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Each frequency has a wavelength. The higher the frequency the shorter the wavelength. One fully cycle is 360degrees half of this is 180degrees where the signal is the opposite polarity the original signal. In this case as there is a shift in time this is known as being 180degrees out of phase. Or reversed Phase.

 

When you have 2 speaker sources and you stand at a given position, the sound from one speaker arrives at a different time to the same sound from the next speaker. this is a time offset. Dependant on that time offset will depend on the wavelength (or half wavelength) that is effected. The frequency effected will completely cancel (such as +10 and -10 equal 0). There are other frequencies where the wavelength will be 360degrees out. At this point the signal will combine and become louder at this frequency.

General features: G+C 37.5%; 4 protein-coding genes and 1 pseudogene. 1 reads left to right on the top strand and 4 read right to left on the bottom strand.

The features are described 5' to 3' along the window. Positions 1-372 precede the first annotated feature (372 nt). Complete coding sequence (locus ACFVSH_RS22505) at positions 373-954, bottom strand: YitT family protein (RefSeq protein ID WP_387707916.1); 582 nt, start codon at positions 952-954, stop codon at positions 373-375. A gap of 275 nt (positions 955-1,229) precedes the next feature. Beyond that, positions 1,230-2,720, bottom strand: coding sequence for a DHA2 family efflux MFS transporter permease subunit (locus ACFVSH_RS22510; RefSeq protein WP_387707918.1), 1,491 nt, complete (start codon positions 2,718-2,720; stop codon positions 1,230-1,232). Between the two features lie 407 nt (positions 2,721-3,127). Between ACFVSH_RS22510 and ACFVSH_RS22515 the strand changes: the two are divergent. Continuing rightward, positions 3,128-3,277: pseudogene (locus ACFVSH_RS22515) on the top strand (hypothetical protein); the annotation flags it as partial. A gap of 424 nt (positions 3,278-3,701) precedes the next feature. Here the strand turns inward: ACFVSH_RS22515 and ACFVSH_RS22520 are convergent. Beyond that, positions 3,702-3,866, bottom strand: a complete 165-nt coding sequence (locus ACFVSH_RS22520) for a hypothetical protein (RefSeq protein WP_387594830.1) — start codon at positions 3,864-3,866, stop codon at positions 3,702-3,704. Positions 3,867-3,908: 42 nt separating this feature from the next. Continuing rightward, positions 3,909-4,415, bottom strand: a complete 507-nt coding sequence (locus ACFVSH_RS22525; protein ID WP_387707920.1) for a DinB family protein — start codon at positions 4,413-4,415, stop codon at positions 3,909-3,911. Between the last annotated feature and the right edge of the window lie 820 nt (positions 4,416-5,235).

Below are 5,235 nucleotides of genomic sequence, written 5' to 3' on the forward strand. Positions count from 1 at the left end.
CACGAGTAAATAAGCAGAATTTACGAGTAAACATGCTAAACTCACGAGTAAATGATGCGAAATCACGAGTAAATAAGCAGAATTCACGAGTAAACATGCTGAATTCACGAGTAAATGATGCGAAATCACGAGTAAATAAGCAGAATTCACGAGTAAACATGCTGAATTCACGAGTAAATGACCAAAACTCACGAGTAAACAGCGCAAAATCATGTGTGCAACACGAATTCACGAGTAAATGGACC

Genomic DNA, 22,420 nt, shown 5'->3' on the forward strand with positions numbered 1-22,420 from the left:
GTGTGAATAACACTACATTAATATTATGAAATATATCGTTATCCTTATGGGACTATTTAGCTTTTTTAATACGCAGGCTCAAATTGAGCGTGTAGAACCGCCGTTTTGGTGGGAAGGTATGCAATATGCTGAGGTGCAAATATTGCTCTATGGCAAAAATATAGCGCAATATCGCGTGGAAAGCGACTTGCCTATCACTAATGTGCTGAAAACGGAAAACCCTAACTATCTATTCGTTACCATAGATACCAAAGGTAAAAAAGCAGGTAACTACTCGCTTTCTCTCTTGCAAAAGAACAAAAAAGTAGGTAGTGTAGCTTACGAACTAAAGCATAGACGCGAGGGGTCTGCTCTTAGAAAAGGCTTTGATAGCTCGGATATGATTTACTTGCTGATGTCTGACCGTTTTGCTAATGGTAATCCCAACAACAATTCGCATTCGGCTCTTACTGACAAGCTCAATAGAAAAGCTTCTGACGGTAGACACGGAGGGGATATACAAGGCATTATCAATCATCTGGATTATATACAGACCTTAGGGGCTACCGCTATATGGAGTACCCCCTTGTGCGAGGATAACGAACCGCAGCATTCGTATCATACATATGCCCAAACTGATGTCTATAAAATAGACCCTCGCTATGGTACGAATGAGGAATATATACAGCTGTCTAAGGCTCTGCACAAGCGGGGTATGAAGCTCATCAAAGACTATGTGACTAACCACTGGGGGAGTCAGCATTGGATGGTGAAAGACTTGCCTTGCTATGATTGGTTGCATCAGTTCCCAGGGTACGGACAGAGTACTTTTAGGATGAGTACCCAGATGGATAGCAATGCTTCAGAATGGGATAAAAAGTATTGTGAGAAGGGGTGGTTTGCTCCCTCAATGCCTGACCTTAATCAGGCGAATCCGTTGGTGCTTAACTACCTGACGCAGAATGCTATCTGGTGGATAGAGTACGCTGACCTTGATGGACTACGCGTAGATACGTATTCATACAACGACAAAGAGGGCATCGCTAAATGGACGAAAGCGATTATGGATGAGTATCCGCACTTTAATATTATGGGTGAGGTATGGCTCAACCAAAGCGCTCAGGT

This means that a number of frequencies will disappear, and a number of frequencies will be boosted. This is different dependant on where you stand. If you look at the signal it creates it is a series of points (which look a bit like the teeth on a comb). This is of course a problem. You can minimise the effect by having both speakers pointing exactly the same way but this does not remove the problem entirely. If both speakers also sound different then you introduce even more problems into the equation.

 

I think you have a number of options.

Firstly, try it, you may find it works well enough for the things you need it for and that way you'd got yourself a good deal.